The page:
Back to Basics for Kashyap

There aren’t many men’s singles players in their mid-30s contesting the HSBC BWF World Tour. Parupalli Kashyap is one of the few, Tommy Sugiarto is another, and they were playing each other recently in the first round of the PERODUA Malaysia Masters 2022. They’d last faced each other on the circuit 10 years ago, which is an unusually long gap for contemporaries ranked in the top 10 during their best years.

Until he played the two events in Malaysia, Kashyap had been out of competitive action for three months due to a series of hamstring injuries and a twisted ankle. It’s come to the stage when injuries will become a frequent occurrence, and Kashyap is thinking aloud on the right workload for his body – sufficient to make him match-fit, yet not cause a breakdown.

Parupalli Kashyap.

“Just before the (selection) trials, three days before, I pulled my hamstring and that took a long time to heal. I came back, pulled it again, came back, pulled it again,” he says, reeling off a laundry list of his injuries over the last few years (back, knee, shoulder dislocation).So it was like four weeks of this nonsense.”

Ranked a career-high of No.6 in 2013, Kashyap pioneered the way for India’s men’s singles in the post-Gopichand period, paving the way for the rise of his juniors Kidambi Srikanth and HS Prannoy. He had a tough physical style, but the continued ravages of time and injury have made it hard to regain what he once had. He senses a drop in all the elements that make an elite player; the challenge is how he will overcome these limitations.

“Our bodies have changed. We have become like amateurish players with very less athletic skills. My agility, my jump, my speed, my endurance, my basic stuff, have all gone down. Athletic skills, reaction speed, have gone down… everything has to be trained now.

“So you need to adapt and train. Basically, whatever the age, you have to train as much as before. You can be smarter about it, but I don’t think volume can be reduced. You will have to train so much if you want to win matches in the Superseries (World Tour) level. I want to be back. I want to be contending for some kind of title.”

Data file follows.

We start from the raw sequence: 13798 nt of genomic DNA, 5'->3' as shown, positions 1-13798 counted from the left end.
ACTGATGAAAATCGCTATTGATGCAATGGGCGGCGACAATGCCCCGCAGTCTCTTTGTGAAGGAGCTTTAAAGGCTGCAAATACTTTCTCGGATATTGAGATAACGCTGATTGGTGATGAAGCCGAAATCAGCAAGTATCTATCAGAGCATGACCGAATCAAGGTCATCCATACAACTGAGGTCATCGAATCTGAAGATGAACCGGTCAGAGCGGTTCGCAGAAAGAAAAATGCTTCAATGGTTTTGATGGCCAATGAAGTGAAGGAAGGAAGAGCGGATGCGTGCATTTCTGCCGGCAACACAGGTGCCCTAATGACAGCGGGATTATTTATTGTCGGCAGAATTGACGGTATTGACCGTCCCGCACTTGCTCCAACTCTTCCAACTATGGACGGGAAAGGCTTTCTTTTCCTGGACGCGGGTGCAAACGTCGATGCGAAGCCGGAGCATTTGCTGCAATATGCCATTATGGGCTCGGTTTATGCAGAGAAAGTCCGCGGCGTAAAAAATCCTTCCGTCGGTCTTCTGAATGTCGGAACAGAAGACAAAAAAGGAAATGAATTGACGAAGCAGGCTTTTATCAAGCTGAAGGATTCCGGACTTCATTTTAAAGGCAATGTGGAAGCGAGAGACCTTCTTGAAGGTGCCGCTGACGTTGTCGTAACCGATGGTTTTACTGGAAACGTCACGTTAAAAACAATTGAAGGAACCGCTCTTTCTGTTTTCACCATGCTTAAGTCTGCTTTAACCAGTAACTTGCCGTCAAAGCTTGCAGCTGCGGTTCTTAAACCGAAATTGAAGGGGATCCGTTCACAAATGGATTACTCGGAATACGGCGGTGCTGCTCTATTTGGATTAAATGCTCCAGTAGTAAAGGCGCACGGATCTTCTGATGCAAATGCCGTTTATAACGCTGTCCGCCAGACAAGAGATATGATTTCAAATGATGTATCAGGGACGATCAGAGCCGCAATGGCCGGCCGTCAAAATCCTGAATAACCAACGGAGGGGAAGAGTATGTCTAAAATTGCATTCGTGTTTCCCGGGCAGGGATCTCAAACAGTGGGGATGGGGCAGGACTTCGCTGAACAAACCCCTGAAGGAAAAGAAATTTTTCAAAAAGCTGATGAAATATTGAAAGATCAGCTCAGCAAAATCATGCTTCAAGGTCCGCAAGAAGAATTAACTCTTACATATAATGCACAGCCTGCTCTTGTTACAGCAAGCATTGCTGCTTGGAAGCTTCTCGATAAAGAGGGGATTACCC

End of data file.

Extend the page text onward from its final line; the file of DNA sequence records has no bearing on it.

How then would he adapt to the requirements of playing a high-pace, physical sport while training at the same volumes, yet not risk injury? Even for a player of his experience, it has taken him time to figure out the direction in which his training has to evolve.

“I have to be absolutely stay fit before I enter a tournament. So even if it’s just a small niggle, I’m going to pull out, train three-four weeks, get strong and then come back.

“You know, we have to unlearn a lot of things which we have done in the last six, seven years and get back to when we were young, when we did basic training and all that. We have to train all those particular skills, like jumping, agility, endurance, everything block by block. To take that load you need time. Before, we could take everything together, the body was fine. It was recovering fine. Now I feel like every skill has to be given time –three weeks of speed training, three weeks of power training, three-four weeks of endurance training. Everything should be a bigger block. That is where trainers have become so important.”

Kashyap has been an on-off presence on the circuit over the last few years; his fitness concerns exacerbated by the pandemic. The lockdown had several effects, including a loss in motivation and flirtations with ideas of taking up professional poker.

Kashyap helping out as Saina Nehwal’s coach.

“Missing Tokyo 2020 I was thinking what is the next goal? I didn’t see anything. I was thinking of moving to the US and playing professional poker. A lot of things were messed up in my mind… I needed my space. Once the lockdown finished I took time. But again, the body wasn’t right in 2021. I just played because there was no other (smaller) tournament, I was in the ranking, and I was trying to push Saina as well. She was also struggling with injuries. So it’s an age thing, we’re trying to understand our body.

“I’ll have to judge every morning after training; am I good enough for this today? Am I going to push? If I’m not, I’ll back off… I have to go by my instincts. It’s wrong for me to follow someone else’s example.”

The same dilemma is faced by former top-5 mainstay Nehwal, who has to work out the level of intensity and load she can now handle. Part of the reckoning is with self-image, accepting the difference between what one was and what one has now become.

“Saina’s also trying to figure it out – intensity, niggles, load. It’s very tough to tell from outside. Right now, everything you learnt is not right. It was right when you were 23 or 27… and the problem is for a senior player, it is very tough to unlearn everything, because if Saina closes her eyes, she will remember 2015, 2016 when she was winning tournaments; suddenly, being told that every skill has to be trained, she’s like: what are you talking about?”

The hunger is back, though. He’s confident that both he and Nehwal have enough in the tank to last them for two or three years.

“I think we can push through another two-three years. I’m feeling good. I’m able to push myself in practice, more and more. The progression is quite good.”

With a quarterfinal at the YONEX Taipei Open, and wins over Heo Kwang Hee and Tommy Sugiarto during the recent events in Asia, Kashyap has positives to take as he seeks to forge a way in a circuit with many opponents 10 or 15 years younger. He’s not over the hill yet.

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